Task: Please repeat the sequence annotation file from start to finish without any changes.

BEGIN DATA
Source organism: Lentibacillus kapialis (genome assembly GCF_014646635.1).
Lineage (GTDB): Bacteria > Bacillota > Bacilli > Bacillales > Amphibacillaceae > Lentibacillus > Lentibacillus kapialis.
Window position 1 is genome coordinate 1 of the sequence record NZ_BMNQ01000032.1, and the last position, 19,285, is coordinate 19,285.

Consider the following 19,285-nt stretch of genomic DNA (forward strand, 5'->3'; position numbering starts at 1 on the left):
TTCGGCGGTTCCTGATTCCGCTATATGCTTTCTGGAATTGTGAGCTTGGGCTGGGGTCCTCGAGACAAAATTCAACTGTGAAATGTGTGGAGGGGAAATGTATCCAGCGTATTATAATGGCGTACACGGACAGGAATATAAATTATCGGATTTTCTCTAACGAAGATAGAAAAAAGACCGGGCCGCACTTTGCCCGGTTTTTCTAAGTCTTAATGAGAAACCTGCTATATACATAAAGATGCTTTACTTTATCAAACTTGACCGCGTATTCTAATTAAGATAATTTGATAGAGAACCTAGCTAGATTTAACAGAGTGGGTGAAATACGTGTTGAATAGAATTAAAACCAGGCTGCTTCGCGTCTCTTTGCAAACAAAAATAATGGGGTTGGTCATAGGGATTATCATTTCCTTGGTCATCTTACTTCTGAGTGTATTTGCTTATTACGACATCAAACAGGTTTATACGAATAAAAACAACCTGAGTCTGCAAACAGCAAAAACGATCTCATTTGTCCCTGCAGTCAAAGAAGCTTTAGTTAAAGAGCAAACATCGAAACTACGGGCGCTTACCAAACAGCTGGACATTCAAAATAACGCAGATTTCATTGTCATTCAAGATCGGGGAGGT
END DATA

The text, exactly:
Source organism: Lentibacillus kapialis (genome assembly GCF_014646635.1).
Lineage (GTDB): Bacteria > Bacillota > Bacilli > Bacillales > Amphibacillaceae > Lentibacillus > Lentibacillus kapialis.
Window position 1 is genome coordinate 1 of the sequence record NZ_BMNQ01000032.1, and the last position, 19,285, is coordinate 19,285.

Consider the following 19,285-nt stretch of genomic DNA (forward strand, 5'->3'; position numbering starts at 1 on the left):
TTCGGCGGTTCCTGATTCCGCTATATGCTTTCTGGAATTGTGAGCTTGGGCTGGGGTCCTCGAGACAAAATTCAACTGTGAAATGTGTGGAGGGGAAATGTATCCAGCGTATTATAATGGCGTACACGGACAGGAATATAAATTATCGGATTTTCTCTAACGAAGATAGAAAAAAGACCGGGCCGCACTTTGCCCGGTTTTTCTAAGTCTTAATGAGAAACCTGCTATATACATAAAGATGCTTTACTTTATCAAACTTGACCGCGTATTCTAATTAAGATAATTTGATAGAGAACCTAGCTAGATTTAACAGAGTGGGTGAAATACGTGTTGAATAGAATTAAAACCAGGCTGCTTCGCGTCTCTTTGCAAACAAAAATAATGGGGTTGGTCATAGGGATTATCATTTCCTTGGTCATCTTACTTCTGAGTGTATTTGCTTATTACGACATCAAACAGGTTTATACGAATAAAAACAACCTGAGTCTGCAAACAGCAAAAACGATCTCATTTGTCCCTGCAGTCAAAGAAGCTTTAGTTAAAGAGCAAACATCGAAACTACGGGCGCTTACCAAACAGCTGGACATTCAAAATAACGCAGATTTCATTGTCATTCAAGATCGGGGAGGT